Transistors are the building blocks of today’s electronics. The invention of the bipolar transistor that is often known as BJT, has resulted in numerous advancements in the globe. Bipolar transistors are now available in a variety of shapes and sizes. The basic transistor is offered as a leaded transistor or as a surface mount transistor. Transistors are commonly employed in integrated circuits (IC chips). Field effect technology is used in most digital ICs, although bipolar technology is used in many analogue ICs to give the requisite performance. Here you can learn about the transistor basics: what is a transistor, types of transistor and its working.
What is a transistor?
A transistor is a semiconductor device that can conduct as well as insulate electrical current or voltage. A transistor is a switch and an amplifier in one. A transistor is a small device that is used to control or regulate the flow of electronic impulses.
A transistor converts a weak signal from a low to a high resistance circuit. The terms trans and istor refer to the connections’ transfer and resistance properties. To put it another way, it’s a switching device that regulates and amplifies electrical signals such as voltage and current. Two PN junction diodes are connected back to back in a transistor. Emitter, base, and collector are its three terminals. The central part, which is made up of thin layers, is the base. The emitter is on the right side of the transistor, while the collector is on the left. All these terms combine to make up the transistor basics.
Usually the transistor’s emitter-based junction is forward biased, while the collector-base junction is reverse biased, resulting in a large resistance. Transistors are one of the most important components in most modern electrical devices. Transistors are being most common as they have low cost and are smaller in size. They have low operating voltage and no power consumption. However transistors also have some limitations like they get damaged due to electrical and thermal rise events and they are affected by cosmic rays.
Symbol of transistor
NPN transistors and PNP transistors are the two types of transistors. NPN transistors are those transistors that have two blocks of n-type semiconductor material and one block of P-type semiconductor material. PNP transistors, on the other hand, are made up of one layer of N-type material and two layers of P-type material. The symbol of transistor NPN and PNP are depicted in the diagram below.
When emitter-base junction is forward biased, the arrow in the symbol represents the direction of conventional current that flows in the emitter. The only difference between an NPN and a PNP transistors is the current direction.
Parts of a Transistor
A typical transistor is made up of three layers of semiconductor materials, also called terminals, which help to link the transistor to an external circuit and carry current. The current through the other pair of terminals of a transistor is controlled by the voltage or current that is applied to any pair of terminals of the transistor. For a transistor, there are three terminals.
- Emitter: This is the left portion of transistor and it provides the majority charge carriers (electrons). As the name indicates that emitter will emit the charge carriers to the next region. Width of emitter is less than that of collector but greater than base.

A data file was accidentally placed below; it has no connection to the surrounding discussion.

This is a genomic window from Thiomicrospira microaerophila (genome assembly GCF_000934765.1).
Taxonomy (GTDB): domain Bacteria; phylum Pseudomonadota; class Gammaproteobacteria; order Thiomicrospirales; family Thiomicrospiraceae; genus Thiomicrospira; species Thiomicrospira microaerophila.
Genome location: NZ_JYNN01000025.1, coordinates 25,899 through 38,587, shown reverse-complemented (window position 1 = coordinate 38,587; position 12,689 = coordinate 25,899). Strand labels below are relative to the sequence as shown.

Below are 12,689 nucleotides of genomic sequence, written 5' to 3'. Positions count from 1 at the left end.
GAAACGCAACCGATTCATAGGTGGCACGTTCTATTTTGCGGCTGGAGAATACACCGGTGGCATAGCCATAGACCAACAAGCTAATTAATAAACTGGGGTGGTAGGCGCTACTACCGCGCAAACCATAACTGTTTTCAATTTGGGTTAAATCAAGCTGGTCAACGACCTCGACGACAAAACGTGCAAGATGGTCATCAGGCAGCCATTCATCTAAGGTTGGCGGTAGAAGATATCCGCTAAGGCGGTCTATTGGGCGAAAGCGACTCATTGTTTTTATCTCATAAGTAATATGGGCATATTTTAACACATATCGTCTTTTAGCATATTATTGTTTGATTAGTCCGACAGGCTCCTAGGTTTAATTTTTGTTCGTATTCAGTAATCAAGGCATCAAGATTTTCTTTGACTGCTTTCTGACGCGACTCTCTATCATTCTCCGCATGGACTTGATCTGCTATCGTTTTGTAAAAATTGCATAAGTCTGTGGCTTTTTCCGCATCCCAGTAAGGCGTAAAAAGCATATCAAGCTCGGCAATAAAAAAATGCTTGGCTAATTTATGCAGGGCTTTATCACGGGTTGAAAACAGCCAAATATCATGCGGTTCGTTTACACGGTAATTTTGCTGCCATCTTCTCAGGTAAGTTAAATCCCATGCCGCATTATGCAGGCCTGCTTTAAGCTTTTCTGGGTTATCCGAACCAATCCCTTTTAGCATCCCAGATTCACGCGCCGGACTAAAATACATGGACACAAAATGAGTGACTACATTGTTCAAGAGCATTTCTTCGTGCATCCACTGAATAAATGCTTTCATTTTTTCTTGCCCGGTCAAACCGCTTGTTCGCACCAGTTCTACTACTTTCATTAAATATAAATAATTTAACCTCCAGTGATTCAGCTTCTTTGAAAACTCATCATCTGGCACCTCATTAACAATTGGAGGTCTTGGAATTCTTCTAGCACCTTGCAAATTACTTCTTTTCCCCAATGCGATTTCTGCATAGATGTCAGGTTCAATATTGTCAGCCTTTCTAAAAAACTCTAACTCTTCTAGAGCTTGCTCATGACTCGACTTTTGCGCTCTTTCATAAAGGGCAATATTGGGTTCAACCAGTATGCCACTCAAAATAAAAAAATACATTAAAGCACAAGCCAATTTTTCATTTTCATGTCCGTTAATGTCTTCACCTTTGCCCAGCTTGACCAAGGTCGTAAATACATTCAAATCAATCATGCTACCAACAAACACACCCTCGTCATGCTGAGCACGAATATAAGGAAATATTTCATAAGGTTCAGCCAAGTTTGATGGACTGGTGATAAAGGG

- Base: This is the central part of a transistor and it is very thin. When electrons are ejected from emitter, they move to base region. Since it is very thin so these carriers are attracted to the next region.
- Collector: This portion has greater width than emitter and base, so charge carriers are attracted by this portion by applying reverse voltage to this junction. As the result, current flows through the circuit.
Working of transistor
Silicon is commonly used to make transistors due to its high voltage rating, higher current and lower temperature sensitivity. The base current flows via the base area because the emitter-base section is forward biased. The base current has a relatively tiny magnitude. The electrons flow into the collector region as a result of the base current.
In transistors, the emitter base junction is always forward biased and base collector junction is always reverse biased. The reason is that, by applying forward voltage electrons can be emitted from emitter and then high reverse voltage at collectors collects these electrons to make a current. Due to the thin area of base, only a few electrons get chance to get combined with holes so a very small value of base current flows. While collector current has much greater value than base or emitter current. One thing to note is that collector reverse voltage is always greater than that of emitter forward voltage, so that collector has ability to attract the emitted electrons. This is how do transistors work.
Why NPN transistor is more preferred over PNP?
Usually, when we deal with electronic circuits then we consider NPN transistors, instead of PNP. The reason is that in NPN transistors, majority charge carriers are electrons. But in PNP transistors, majority carriers are holes and we know that holes actually don’t travel. So it is better to understand working with considering electrons as charge carriers, instead of holes.
Transistor operating conditions
As mentioned that transistors work when its emitter base junction is made forward biased and base collector junction as reverse biased. But what will happen if other biasing is applied?
- If emitter base junction is forward biased and base collector junction is reverse biased then transistors are said to be active.
- If both junctions are forward biased then transistors will be in saturation.
- If emitter junction is reverse biased and collector junction is forward biased then it is in inverted mode.
- If both junctions are reverse biased then transistors will be in cut off region.